Top & Flop of the Week: Roman tackles racism as Tokyo Olympics reels from sexism

PRWeek shines a light on major brand and corporate successes and failures of the past week.

Tokyo Olympics chief Yoshiro Mori and Chelsea FC owner Roman Abramovich. Photos: Getty Images
Tokyo Olympics chief Yoshiro Mori and Chelsea FC owner Roman Abramovich. Photos: Getty Images

Top - Roman tackles racism

Managing Chelsea Football Club’s reputation remains a tricky task. The club’s Russian oligarch owner, Roman Abramovich, has a tendency to swap club managers more often than some people change their underwear.

But last week the somewhat mysterious and aloof Abramovich broke with tradition, sending each Chelsea player a personalised letter pledging to support them in any racist incidents and to stamp out racism in the sport generally.

The move came after Chelsea’s right back Reece James was subjected to some awful racist abuse via social media; just the latest player to face this after Marcus Rashford and his peers suffered the same.

The club’s players found personalised letters from their owner at the training ground on Monday morning. In them, Abramovich says he will ‘personally direct more funds’ towards the ‘important work’ that Chelsea does and vows ‘I want you to know that as players you have my and the club’s absolute support’.

Despite much criticism for his vast wealth and links to President Putin, to his credit, Abramovich - who is Jewish - has been consistent in taking a hard line on both racism and sexism at Chelsea.

The club’s women’s team is arguably the best in the country after long-term investment. And this week it signed N+1 Singer as its first excusive women’s team sponsor.

Danny Rogers, editor-in-chief

Flop - Tokyo Olympics chief’s sexism row

As a coronavirus-shaped looms ominously over the rescheduled Tokyo Olympic Games this year, a sexism row is the very last thing organisers – and the International Olympic Committee – really needs.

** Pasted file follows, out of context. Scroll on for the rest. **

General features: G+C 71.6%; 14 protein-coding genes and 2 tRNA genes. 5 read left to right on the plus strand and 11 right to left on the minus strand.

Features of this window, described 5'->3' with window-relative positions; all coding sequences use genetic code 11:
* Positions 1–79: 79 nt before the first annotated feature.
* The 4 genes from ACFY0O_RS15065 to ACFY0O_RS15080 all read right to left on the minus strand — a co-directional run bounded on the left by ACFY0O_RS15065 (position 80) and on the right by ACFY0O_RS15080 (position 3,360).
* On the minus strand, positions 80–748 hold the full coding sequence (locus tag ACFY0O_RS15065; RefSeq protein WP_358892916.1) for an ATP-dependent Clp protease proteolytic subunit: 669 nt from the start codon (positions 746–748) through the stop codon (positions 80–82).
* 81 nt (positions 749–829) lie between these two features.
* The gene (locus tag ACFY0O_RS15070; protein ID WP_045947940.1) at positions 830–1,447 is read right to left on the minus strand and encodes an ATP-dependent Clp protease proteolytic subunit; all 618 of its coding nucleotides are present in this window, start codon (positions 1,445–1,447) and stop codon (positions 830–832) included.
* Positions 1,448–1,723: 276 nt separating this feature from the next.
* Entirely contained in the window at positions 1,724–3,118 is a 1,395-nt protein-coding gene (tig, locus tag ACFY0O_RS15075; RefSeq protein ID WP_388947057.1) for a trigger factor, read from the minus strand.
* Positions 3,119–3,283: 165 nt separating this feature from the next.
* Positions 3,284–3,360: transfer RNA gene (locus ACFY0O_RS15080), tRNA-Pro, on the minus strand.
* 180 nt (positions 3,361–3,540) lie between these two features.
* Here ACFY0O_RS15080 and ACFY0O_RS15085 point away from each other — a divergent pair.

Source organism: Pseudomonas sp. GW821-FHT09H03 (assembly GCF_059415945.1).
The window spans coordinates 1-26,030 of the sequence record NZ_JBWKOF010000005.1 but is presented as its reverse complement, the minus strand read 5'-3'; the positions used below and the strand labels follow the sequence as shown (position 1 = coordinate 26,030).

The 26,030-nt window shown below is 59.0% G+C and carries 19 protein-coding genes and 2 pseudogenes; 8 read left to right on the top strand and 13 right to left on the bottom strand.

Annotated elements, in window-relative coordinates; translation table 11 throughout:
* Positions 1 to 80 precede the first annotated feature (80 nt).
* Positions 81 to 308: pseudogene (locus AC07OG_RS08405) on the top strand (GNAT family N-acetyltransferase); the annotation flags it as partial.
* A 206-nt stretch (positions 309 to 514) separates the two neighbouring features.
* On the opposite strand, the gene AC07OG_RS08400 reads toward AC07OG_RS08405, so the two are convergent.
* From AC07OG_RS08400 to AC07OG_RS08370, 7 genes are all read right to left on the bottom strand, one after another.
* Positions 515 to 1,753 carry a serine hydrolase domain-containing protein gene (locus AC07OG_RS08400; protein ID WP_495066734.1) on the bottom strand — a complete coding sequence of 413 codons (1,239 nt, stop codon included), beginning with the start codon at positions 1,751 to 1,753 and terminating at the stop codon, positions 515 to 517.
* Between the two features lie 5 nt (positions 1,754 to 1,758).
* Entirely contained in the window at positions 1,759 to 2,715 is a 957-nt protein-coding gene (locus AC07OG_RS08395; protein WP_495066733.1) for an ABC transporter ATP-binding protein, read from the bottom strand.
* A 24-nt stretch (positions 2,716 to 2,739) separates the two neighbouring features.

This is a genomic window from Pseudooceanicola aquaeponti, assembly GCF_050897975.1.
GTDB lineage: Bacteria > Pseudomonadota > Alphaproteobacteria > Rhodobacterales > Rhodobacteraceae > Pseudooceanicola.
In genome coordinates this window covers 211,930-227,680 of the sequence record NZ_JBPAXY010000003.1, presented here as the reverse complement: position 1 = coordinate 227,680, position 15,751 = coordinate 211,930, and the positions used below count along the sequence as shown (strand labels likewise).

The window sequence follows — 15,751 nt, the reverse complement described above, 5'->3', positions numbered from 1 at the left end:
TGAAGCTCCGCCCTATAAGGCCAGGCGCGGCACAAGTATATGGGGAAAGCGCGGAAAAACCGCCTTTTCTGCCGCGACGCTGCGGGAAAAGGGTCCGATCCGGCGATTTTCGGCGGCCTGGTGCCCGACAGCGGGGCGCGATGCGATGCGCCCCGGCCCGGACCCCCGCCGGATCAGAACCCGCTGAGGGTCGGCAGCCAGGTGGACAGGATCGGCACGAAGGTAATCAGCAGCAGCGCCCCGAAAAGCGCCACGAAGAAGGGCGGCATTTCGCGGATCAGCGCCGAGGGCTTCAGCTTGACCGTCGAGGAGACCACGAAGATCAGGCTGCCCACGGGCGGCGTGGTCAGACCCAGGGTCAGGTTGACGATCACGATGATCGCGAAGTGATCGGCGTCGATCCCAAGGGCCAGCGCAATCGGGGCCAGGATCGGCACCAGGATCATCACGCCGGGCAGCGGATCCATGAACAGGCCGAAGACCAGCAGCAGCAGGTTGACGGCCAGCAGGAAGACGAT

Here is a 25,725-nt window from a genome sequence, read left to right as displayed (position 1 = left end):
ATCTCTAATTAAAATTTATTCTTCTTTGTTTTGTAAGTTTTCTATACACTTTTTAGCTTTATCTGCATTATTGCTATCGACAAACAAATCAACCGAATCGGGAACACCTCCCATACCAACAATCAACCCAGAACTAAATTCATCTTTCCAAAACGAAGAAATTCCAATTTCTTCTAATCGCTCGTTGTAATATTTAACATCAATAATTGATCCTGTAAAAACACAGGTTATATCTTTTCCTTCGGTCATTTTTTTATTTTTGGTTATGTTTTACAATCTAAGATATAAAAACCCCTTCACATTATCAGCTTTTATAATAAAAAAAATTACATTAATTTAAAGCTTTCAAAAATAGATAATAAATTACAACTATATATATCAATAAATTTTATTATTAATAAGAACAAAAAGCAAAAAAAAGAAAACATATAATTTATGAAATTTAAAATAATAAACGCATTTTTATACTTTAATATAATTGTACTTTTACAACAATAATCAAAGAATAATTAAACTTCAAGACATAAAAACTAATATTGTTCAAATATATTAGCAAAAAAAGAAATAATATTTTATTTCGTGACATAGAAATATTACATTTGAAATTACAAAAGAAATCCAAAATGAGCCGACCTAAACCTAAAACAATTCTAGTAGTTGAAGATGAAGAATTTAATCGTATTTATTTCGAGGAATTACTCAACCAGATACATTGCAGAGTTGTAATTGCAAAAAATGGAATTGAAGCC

But that is exactly what they’ve received in the shape of Yoshiro Mori, the head of the Tokyo 2020 Olympics organising committee.

This week Mori apologised (see above) for making sexist remarks about “talkative” women in sports organisations.

As chairman of the Japan Rugby Football Union, Mori said: “Women have a strong sense of rivalry. If one raises her hand to speak, all the others feel the need to speak, too. Everyone ends up saying something...I heard somebody say that if we are to increase the number of female board members, we have to regulate speaking time to some extent, or else we’ll never be able to finish.

He added: “We have about seven women at the organising committee but everyone understands their place.”

What’s worse than these antiquated sexist views is that the former Japanese prime minister has a track record for making demeaning remarks about women.

In fact, he has since said his own wife and female relatives have “scolded” him about them.

How the head of Tokyo’s Olympic Committee can hold such a track record for an international event starring many of the best female athletes in the world beggars belief.

And in a year in which hosting of the Olympic Games is still rather uncertain, such scandals provide headlines and hurdles everyone attached to the event can do without.

Mori has so far refused to resign, but can organisers afford to allow the stench of sexism and risk further gaffes to tarnish these already troubled Games?

Arvind Hickman, news editor

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